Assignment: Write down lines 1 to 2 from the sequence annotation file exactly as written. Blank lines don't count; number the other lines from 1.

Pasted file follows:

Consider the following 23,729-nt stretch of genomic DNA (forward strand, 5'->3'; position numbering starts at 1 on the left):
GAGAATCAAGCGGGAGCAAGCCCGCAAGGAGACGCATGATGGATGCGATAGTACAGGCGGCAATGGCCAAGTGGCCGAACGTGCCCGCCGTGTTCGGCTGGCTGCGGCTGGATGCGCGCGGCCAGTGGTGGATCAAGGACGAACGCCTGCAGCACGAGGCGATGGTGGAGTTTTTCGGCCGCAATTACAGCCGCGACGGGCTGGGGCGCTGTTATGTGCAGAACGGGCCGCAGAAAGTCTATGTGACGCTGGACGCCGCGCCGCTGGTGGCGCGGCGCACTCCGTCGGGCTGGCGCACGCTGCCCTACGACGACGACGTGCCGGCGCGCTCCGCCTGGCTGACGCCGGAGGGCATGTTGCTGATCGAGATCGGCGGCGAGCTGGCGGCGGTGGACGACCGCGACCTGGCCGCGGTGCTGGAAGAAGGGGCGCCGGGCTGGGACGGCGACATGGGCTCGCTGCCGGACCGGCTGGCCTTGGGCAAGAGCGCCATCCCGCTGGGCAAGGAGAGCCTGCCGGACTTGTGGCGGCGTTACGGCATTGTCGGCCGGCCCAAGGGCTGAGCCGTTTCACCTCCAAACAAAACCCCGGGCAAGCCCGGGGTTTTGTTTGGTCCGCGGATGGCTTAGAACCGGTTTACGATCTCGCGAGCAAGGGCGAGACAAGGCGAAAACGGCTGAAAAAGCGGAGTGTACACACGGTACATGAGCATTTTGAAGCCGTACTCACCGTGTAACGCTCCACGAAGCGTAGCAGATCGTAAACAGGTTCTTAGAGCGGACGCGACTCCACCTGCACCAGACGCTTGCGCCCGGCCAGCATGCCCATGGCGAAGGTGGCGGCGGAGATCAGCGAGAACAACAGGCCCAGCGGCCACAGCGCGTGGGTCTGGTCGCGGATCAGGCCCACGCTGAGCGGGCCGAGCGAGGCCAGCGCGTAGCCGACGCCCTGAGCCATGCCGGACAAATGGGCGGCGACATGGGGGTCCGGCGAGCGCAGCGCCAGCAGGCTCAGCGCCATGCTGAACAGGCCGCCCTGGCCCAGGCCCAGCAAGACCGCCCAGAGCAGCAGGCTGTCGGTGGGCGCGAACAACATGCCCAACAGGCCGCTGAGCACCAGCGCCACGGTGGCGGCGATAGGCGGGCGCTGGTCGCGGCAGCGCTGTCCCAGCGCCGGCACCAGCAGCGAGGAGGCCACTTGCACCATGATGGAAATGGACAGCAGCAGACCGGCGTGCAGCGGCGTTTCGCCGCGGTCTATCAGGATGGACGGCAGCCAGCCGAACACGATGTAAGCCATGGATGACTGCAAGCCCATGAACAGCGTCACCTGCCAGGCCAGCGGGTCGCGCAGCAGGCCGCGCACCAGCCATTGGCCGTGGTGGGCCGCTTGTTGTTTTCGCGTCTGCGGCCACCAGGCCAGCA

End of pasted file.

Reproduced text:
Consider the following 23,729-nt stretch of genomic DNA (forward strand, 5'->3'; position numbering starts at 1 on the left):
GAGAATCAAGCGGGAGCAAGCCCGCAAGGAGACGCATGATGGATGCGATAGTACAGGCGGCAATGGCCAAGTGGCCGAACGTGCCCGCCGTGTTCGGCTGGCTGCGGCTGGATGCGCGCGGCCAGTGGTGGATCAAGGACGAACGCCTGCAGCACGAGGCGATGGTGGAGTTTTTCGGCCGCAATTACAGCCGCGACGGGCTGGGGCGCTGTTATGTGCAGAACGGGCCGCAGAAAGTCTATGTGACGCTGGACGCCGCGCCGCTGGTGGCGCGGCGCACTCCGTCGGGCTGGCGCACGCTGCCCTACGACGACGACGTGCCGGCGCGCTCCGCCTGGCTGACGCCGGAGGGCATGTTGCTGATCGAGATCGGCGGCGAGCTGGCGGCGGTGGACGACCGCGACCTGGCCGCGGTGCTGGAAGAAGGGGCGCCGGGCTGGGACGGCGACATGGGCTCGCTGCCGGACCGGCTGGCCTTGGGCAAGAGCGCCATCCCGCTGGGCAAGGAGAGCCTGCCGGACTTGTGGCGGCGTTACGGCATTGTCGGCCGGCCCAAGGGCTGAGCCGTTTCACCTCCAAACAAAACCCCGGGCAAGCCCGGGGTTTTGTTTGGTCCGCGGATGGCTTAGAACCGGTTTACGATCTCGCGAGCAAGGGCGAGACAAGGCGAAAACGGCTGAAAAAGCGGAGTGTACACACGGTACATGAGCATTTTGAAGCCGTACTCACCGTGTAACGCTCCACGAAGCGTAGCAGATCGTAAACAGGTTCTTAGAGCGGACGCGACTCCACCTGCACCAGACGCTTGCGCCCGGCCAGCATGCCCATGGCGAAGGTGGCGGCGGAGATCAGCGAGAACAACAGGCCCAGCGGCCACAGCGCGTGGGTCTGGTCGCGGATCAGGCCCACGCTGAGCGGGCCGAGCGAGGCCAGCGCGTAGCCGACGCCCTGAGCCATGCCGGACAAATGGGCGGCGACATGGGGGTCCGGCGAGCGCAGCGCCAGCAGGCTCAGCGCCATGCTGAACAGGCCGCCCTGGCCCAGGCCCAGCAAGACCGCCCAGAGCAGCAGGCTGTCGGTGGGCGCGAACAACATGCCCAACAGGCCGCTGAGCACCAGCGCCACGGTGGCGGCGATAGGCGGGCGCTGGTCGCGGCAGCGCTGTCCCAGCGCCGGCACCAGCAGCGAGGAGGCCACTTGCACCATGATGGAAATGGACAGCAGCAGACCGGCGTGCAGCGGCGTTTCGCCGCGGTCTATCAGGATGGACGGCAGCCAGCCGAACACGATGTAAGCCATGGATGACTGCAAGCCCATGAACAGCGTCACCTGCCAGGCCAGCGGGTCGCGCAGCAGGCCGCGCACCAGCCATTGGCCGTGGTGGGCCGCTTGTTGTTTTCGCGTCTGCGGCCACCAGGCCAGCA